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Classical 101

Behind the Scenes In A Rehearsal With The McConnell Arts Center Chamber Orchestra

color photo of Antoine Clark conducting MACCO in the MAC's Bronwynn Theatre
Jennifer Hambrick/WOSU Public Media
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Antoine Clark rehearses the McConnell Arts Center Chamber Orchestra for its "Folk Impressions" livestream.

It's the stuff of anxiety dreams – having to play a clarinet in an orchestra while wearing a mask, or to play the flute with an unwieldy apparatus attached to it designed to keep your breath aerosols in check.

But this is no dream. Those are just a couple of the pandemic safety protocols the musicians of Worthington’s McConnell Arts Center Chamber Orchestra (MACCO) have put in place as they rehearse together in-person for their livestream performance this Sunday.  

“The musicians have been resilient in this,” said Antoine Clark, artistic and music director of the McConnell Arts Center Chamber Orchestra. “It’s challenging to have to wear a mask (while playing an instrument). And as a conductor, for me, trying to communicate with half my face covered – that’s a challenge.”

The orchestra’s Folk Impressions livestream takes place Sun., Feb. 7 at 3 p.m. on the McConnell Arts Center’s YouTube page. The program features impressionistic works for wind quintet and double wind quintet by Ruth Gipps, André Caplet, William Grant Still, George Enescu and Valerie Coleman.

The musicians will perform the livestream in the McConnell Arts Center’s Bronwynn Theatre with no in-person audience.

As you can see in this video, Clark and the MACCO members are managing to keep performing, even with countless safety protocols in place. 

A transcript of the video is below.

https://www.youtube.com/watch?v=9aRAryuy75U&feature=youtu.be

The Bronwynn Theatre’s stage can normally accommodate 35-40 musicians seated shoulder-to-shoulder.

But for rehearsals – and for the livestream itself – orchestra members will be spaced six feet apart onstage. This spacing makes it more difficult for the musicians to hear each other and puts a limit on the number of players in any given performance.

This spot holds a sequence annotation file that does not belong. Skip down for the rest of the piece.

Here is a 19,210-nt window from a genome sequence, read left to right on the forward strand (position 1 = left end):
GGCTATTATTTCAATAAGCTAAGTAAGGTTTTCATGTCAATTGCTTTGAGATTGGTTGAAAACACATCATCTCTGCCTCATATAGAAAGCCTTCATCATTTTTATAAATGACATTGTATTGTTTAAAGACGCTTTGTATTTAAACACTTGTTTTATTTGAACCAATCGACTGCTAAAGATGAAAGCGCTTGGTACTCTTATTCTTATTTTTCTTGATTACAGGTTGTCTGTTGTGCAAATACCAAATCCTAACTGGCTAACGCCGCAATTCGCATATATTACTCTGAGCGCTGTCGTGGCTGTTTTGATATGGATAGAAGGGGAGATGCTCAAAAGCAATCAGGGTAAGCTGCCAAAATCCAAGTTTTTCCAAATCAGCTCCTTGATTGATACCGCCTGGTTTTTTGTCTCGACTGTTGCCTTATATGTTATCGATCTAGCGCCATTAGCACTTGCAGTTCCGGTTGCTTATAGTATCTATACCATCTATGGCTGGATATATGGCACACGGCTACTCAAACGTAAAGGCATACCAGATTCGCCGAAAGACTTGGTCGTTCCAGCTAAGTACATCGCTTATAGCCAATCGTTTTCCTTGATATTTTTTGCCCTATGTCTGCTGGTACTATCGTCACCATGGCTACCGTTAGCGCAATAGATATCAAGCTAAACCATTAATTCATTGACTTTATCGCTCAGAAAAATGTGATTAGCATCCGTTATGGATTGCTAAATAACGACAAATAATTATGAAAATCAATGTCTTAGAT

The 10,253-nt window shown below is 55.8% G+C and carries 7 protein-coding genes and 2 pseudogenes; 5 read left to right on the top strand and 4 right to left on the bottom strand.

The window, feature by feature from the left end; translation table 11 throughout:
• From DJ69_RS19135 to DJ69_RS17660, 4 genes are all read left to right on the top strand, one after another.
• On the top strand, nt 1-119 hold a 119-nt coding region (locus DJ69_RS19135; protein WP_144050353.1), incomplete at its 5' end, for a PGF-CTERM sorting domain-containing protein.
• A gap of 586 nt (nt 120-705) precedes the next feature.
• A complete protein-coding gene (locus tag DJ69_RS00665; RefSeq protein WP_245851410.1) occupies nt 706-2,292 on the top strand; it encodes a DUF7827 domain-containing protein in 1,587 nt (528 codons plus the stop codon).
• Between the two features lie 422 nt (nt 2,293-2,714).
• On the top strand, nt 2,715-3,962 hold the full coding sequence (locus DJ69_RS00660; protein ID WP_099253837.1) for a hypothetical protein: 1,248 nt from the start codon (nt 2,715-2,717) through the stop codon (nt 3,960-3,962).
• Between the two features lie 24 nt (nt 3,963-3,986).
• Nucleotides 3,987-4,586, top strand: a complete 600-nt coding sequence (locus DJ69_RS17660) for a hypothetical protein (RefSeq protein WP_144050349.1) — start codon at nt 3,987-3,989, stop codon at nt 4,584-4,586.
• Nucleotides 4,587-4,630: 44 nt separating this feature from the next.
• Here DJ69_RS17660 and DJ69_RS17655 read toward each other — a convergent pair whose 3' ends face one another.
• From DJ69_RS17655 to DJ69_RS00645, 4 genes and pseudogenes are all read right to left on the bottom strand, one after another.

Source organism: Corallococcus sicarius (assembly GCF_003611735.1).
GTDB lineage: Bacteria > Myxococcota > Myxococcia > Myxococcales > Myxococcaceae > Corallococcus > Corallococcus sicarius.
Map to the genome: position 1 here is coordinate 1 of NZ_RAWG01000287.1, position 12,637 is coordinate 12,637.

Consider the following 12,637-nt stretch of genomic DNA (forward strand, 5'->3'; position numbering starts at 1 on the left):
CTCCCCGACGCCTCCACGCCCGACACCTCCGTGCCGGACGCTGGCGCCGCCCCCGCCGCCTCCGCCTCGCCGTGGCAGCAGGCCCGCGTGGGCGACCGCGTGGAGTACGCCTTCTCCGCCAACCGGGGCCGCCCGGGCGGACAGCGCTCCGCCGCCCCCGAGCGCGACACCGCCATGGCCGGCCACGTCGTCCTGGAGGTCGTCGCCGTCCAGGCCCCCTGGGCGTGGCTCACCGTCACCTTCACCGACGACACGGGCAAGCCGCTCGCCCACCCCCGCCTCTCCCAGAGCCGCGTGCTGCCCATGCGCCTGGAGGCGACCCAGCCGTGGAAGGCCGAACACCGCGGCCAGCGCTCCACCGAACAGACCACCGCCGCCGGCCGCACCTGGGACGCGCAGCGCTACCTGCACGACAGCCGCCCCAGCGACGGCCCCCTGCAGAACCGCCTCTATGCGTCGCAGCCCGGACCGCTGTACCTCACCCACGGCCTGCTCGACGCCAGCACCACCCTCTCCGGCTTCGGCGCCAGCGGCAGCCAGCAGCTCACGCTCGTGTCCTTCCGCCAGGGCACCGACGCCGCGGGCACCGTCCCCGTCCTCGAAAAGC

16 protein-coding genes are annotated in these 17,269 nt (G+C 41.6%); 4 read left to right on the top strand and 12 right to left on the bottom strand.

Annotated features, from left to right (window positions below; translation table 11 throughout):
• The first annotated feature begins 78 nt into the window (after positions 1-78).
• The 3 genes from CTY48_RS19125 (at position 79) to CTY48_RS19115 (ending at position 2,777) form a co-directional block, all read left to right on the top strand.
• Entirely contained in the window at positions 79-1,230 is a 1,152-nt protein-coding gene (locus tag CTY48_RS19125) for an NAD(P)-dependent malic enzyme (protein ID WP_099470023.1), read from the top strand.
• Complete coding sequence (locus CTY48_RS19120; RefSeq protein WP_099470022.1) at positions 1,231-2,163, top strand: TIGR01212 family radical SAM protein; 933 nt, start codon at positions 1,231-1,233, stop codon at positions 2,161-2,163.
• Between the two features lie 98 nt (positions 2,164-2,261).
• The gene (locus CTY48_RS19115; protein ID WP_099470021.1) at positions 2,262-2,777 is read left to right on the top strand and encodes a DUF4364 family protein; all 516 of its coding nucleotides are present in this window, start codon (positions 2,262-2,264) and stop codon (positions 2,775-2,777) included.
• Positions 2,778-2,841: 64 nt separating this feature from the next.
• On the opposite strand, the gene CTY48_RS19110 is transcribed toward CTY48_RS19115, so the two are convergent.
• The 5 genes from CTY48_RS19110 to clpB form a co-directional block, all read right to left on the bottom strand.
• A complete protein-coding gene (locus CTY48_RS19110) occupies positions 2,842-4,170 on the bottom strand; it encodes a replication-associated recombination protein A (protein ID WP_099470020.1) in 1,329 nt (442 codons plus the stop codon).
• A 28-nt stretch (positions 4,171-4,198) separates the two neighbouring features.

“We had to measure the stage, see how many musicians were possible, and it worked out to about 10 musicians,” said Clark.

Having to reduce the numbers forced Clark to revise MACCO’s entire 2020-21 season. All of the works on the current season feature no more than 10 players.

As awkward as some of the safety protocols have been, they at least enable Clark and the orchestra to come together and make music.

“I do feel that this different climate that we’re in in so many ways, and I do feel like it’s brought us together and made us more appreciative of the music-making that we are afforded,” Clark said.

“I feel like there’s a lot more energy and excitement that we got to come together and play music.

TRANSCRIPT OF VIDEO:

Antoine Clark: We’re preparing for a livestream that’s coming up. We will not have an in-person audience. We’re having to space our musicians six feet apart to keep them safe. Normally the total musicians we use could be up to 35 or 40 musicians. So we had to measure the stage, see how many musicians were possible. And it worked out to be about 10 musicians.

[clarinet warm-ups]

Bob Pfeifer: Practicing now and rehearsing and doing concerts now – it’s been a challenge. The challenges are spacing for the orchestra. We’re further apart than we usually are, so it’s sometimes hard to listen. And this is the second time we’ve played, and I have to play with a mask on, with a little hole in it. So that’s a little difficult. But on the other side, I’d do almost anything to get back on the stage.

[flute warm-ups]

Erin Helgeson Torres: This is a Win-D-Fender. They were actually originally created for marching bands, to stop the air from coming and affecting the way that your sound comes across the flute. But actually, it’s worked really, really well in the middle of a pandemic, because it’s got holes that vent only back up to you, so it stops the explosion of your aerosols. And it sends it back a little bit back on you, in fact. So the circles actually vent back into you. So actually, when I play, I keep my mask on, and then when I’m ready to play (pulls mask down) – play – and then (pulls mask over mouth and nose) pop that right back up. I mean, it’s a lot of apparatus to play, but hey, I get to play.

[orchestra music]

Clark: Sixth bar of four, beat two sforzandos – much more sound, more air on it, please. Not harsh, just weighted. Okay, guys. Let’s take our 20-minute break, okay? Thank you.

Mitchell McCrady: On my horn I have a bell cover that’s specially designed. I can fit my hand in for what I need to do for my playing and tuning. Other precautions, like a mask designed with a flap, and of course, you might notice the pad on the floor to catch any condensation. I’m going to be emptying my horn quite a bit during the concert. That’s just to avoid any future contamination.

[orchestra music]

Clark: The musicians have been resilient in this. It’s challenging having to wear a mask, pull it down, pull it back up. And as a conductor, for me, trying to communicate with half my face covered – that’s a challenge.

[orchestra music]

Clark: The musicians, they are so talented.  All their skills have just heightened. And I love that, because even within this pandemic, the musicians have connected, and were even doing that with our patrons, be it virtually.